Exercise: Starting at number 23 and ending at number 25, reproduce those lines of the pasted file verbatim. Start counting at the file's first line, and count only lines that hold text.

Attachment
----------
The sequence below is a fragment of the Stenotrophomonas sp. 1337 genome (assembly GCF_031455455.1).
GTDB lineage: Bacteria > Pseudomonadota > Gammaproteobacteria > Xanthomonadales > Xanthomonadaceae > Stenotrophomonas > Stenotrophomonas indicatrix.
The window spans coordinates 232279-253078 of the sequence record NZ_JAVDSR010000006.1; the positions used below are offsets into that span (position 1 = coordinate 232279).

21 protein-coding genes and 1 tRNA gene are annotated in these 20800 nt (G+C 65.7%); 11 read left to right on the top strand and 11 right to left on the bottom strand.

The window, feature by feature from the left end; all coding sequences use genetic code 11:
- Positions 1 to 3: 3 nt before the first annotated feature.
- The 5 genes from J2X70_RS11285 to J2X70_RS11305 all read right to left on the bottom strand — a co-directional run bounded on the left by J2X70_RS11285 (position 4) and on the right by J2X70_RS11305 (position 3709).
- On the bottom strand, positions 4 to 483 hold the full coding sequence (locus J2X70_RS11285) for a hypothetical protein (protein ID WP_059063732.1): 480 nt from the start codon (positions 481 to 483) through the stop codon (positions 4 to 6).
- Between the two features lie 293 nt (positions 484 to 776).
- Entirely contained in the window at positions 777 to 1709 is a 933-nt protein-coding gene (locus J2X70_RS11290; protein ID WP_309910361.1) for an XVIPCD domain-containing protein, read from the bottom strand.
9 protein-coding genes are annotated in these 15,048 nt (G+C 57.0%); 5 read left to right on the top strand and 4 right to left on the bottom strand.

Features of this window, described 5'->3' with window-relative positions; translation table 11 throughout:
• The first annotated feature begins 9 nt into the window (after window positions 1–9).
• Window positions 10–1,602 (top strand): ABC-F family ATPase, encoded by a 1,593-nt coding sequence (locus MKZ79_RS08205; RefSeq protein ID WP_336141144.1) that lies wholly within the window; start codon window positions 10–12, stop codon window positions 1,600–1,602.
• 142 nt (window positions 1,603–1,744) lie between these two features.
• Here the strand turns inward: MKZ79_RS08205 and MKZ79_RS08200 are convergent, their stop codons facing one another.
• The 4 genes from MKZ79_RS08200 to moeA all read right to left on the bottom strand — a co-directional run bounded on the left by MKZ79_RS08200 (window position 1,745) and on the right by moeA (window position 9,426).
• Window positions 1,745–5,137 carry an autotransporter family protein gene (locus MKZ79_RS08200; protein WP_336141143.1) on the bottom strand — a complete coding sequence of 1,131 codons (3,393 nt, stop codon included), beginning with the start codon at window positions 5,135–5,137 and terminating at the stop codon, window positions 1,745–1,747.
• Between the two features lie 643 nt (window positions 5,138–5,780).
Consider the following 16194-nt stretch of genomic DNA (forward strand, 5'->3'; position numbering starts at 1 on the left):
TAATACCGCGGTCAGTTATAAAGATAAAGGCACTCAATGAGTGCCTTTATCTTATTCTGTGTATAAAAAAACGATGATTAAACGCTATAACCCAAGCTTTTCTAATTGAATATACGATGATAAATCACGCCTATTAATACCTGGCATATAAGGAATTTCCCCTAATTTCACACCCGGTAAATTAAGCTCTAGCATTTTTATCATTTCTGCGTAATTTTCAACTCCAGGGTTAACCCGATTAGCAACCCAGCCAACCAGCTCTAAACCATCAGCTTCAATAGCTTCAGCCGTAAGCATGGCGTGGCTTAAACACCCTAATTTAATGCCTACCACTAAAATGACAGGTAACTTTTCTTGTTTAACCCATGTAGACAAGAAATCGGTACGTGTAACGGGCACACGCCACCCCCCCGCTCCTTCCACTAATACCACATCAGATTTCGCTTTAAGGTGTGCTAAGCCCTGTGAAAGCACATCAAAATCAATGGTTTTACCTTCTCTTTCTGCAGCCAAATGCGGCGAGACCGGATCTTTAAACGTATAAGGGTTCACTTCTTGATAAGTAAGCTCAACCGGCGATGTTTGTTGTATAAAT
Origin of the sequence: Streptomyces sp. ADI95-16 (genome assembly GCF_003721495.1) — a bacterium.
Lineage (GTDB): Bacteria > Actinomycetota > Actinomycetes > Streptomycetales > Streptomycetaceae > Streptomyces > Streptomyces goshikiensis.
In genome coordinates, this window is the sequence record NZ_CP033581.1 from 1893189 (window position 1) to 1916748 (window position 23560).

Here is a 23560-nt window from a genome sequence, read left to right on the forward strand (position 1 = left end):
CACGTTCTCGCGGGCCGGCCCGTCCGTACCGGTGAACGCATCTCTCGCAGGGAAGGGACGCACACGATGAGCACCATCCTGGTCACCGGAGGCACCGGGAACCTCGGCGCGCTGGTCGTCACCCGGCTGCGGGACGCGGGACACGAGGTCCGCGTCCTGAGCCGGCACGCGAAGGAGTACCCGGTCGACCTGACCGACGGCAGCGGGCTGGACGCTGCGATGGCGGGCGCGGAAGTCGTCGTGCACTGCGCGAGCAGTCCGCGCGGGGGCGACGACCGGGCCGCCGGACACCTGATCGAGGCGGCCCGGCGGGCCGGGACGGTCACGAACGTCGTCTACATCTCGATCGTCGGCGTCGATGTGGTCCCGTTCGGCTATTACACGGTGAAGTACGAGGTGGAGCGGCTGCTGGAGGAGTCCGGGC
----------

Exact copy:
Lineage (GTDB): Bacteria > Actinomycetota > Actinomycetes > Streptomycetales > Streptomycetaceae > Streptomyces > Streptomyces goshikiensis.
In genome coordinates, this window is the sequence record NZ_CP033581.1 from 1893189 (window position 1) to 1916748 (window position 23560).

Here is a 23560-nt window from a genome sequence, read left to right on the forward strand (position 1 = left end):